Finally, the paper spans several decades. Figure 1 demonstrates graphically the context of family transfers and UI over the course of the scope of this study. The top panel shows the share of unemployed workers in the PSID sample who reported receiving a transfer from family members in the year they were unemployed. Receipt among all age groups began increasing in the latter half of the 1980s, but the increase is most stark for younger workers. By 2007, >40% of unemployed workers aged <30 years reported receiving help from family. The bottom panel shows the share of the same unemployed population reporting receipt of UI. There is some decline since the mid-1980s in the reporting of UI receipt, though again, this is most stark for workers <30 years of age, who had reported only 13% UI benefits in 2007. I will not provide an explanation of why these sources are increasing or decreasing; that is beyond the scope of the paper. However, these figures indicate that the source of assistance for unemployed workers is changing over time, and the potential effect of family transfers is more relevant in recent periods.

Figure 1
Figure 1

Share of unemployed individuals receiving a transfer from family (top) and unemployment insurance (bottom), heads of household and spouses aged 19–59 years, 1976–2013 PSID.

Notes: Data are from the 1976–2013 waves of the PSID. Sample comprises 19- to 59-year-old adults who are either head of household or spouse. Family transfers are 1-year household totals (transfer reported by head, spouse, or both). A worker is unemployed if he/she reports at least 1 week of unemployment in a year.

Citation: IZA Journal of Labor Economics 9, 1; 10.2478/izajole-2020-0004

4 Empirical strategy

The first empirical task is to examine the relationship between unemployment and receiving a cash transfer from family and thereafter determine to what extent this relationship is causal. Using longitudinal data on an individual’s receipt of cash assistance from family members and employment history, the effect of an unemployment spell experienced by individual i on transfer receipt in year t can be empirically estimated in the following manner:

Tit=Xitβ+γUit+θi+μt+ϵit,

where Tit is transfer receipt by the household of individual i in year t and Uit is a binary variable indicating that an individual experienced at least 1 week of unemployment in year t. I examine two definitions of Tit, a binary indicator equal to “1” if a transfer was received and the real transfer amount; I use the same linear specification for both dependent variables. Again, given the survey’s wording and format, my analysis does not include in-kind transfers or services from family. Xit is a vector of time-varying individual covariates that may be correlated with the receipt of private family transfers, including those presented in Table 1: marital status, presence of children in the household, home ownership, school exit, presence of a disabled individual in the household, and local unemployment rate. I also include age and age squared. The individual fixed effect, θi, captures all observed and unobserved time-invariant individual characteristics, and μt controls for calendar year fixed effects.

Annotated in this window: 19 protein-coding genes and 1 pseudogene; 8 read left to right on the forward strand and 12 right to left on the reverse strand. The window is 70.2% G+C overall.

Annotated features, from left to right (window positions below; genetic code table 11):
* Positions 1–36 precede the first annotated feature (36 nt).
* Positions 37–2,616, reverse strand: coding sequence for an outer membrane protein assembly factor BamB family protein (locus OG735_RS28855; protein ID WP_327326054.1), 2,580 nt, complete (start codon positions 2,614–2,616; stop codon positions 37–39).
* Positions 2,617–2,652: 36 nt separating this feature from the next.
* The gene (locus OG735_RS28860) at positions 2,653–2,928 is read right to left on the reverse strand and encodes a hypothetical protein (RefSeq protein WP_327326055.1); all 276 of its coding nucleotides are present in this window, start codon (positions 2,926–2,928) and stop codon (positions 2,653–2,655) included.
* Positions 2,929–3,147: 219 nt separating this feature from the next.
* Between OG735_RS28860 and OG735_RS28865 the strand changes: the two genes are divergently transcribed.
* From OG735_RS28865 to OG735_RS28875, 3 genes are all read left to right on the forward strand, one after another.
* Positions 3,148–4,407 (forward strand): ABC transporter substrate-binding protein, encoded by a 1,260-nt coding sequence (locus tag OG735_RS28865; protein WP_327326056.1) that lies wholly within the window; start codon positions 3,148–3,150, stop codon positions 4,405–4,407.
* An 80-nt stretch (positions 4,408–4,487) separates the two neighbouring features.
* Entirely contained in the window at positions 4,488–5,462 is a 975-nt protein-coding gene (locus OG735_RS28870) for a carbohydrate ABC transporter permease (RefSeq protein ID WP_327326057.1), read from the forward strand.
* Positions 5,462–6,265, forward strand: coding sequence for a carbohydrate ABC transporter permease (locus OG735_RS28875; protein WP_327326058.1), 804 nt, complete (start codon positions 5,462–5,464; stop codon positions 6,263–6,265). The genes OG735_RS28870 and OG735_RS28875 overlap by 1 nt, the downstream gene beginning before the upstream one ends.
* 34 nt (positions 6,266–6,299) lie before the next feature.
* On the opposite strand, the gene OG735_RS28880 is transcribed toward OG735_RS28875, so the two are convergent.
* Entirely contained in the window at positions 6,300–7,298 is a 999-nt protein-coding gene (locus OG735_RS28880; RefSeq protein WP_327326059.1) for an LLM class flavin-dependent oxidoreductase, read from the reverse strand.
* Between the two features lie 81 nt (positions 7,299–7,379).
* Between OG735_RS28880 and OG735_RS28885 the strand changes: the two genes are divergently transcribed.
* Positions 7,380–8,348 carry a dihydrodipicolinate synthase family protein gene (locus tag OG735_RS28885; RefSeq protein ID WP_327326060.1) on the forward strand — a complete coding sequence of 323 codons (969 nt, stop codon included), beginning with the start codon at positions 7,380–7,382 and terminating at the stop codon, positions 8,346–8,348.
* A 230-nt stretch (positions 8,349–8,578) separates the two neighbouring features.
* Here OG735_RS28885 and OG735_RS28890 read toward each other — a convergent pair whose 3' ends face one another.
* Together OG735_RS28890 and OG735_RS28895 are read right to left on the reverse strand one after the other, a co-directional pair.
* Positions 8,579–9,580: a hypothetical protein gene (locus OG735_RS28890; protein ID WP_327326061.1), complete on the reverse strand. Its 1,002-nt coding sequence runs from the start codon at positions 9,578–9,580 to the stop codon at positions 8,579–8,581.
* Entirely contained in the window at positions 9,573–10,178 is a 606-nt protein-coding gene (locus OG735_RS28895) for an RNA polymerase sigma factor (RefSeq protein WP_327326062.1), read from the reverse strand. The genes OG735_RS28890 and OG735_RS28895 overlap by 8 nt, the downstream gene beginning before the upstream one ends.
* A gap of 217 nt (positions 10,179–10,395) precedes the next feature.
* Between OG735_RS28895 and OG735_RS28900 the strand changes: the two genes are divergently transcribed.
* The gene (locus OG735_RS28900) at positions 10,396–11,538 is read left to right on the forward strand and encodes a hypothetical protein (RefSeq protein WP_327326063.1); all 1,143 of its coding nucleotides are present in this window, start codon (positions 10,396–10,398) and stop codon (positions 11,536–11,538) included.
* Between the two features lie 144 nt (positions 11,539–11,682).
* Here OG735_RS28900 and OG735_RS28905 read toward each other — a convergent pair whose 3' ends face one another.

The independent variable of interest is Uit. If the unemployment shock is exogenous, γ̣ captures the causal effect of unemployment on the probability of receiving family cash transfers, but there are several concerns regarding treating Uit as exogenous. First, the values of Tit and Uit are based on calendar year totals and do not capture timing within the year. The data cannot differentiate, and therefore, the model cannot detect, whether unemployment precedes a transfer or whether a transfer precedes unemployment, or even whether the transfer or the spell is singular. Hence, I also perform an event study:

Tit=Xitβ+j=3,3γjUit+j+θ+μt+ϵit.

Rather than a single-period dummy, Uit+j is a vector of binary variables indicating that an individual is j years since an unemployment spell, which occurs at j = 0. Here, γj captures the annual time path of family transfer receipt before and after the year of unemployment. I examine 3 years before and after the spell and drop the years beyond that window to execute the regression.

If transfers precede spells in a large or significant way, γ-1 should be positive, due to the temporal cutoff between calendar years. For instance, if an individual received a transfer in December and then left a job in January, those events would span γ-1 and γ0. However, even if γ-1 is zero, we still cannot rule out that transfers precede unemployment within a calendar year. In addition to testing the timing of transfers, another way to think about the event study is that the empirical setup in Equation (1) assumes that any effect of unemployment is limited to the calendar year in which the spell occurred. The results of the event study allow me to justify that assumption.

The second concern about the exogeneity of Uit is, regardless of the timing between the transfer and spell, individuals could be compelled to quit if they knew a transfer was available. When they receive the money is trivial, if they knew they would, or could, receive money if they asked for it. For this reason, I amend Equation (1) to separately examine γ when the unemployed workers cited layoff or firm closing as the cause of the spell:

Tit=Xitβ+γDUitD+γVUitV+γNUitN+θi+μi+ϵit.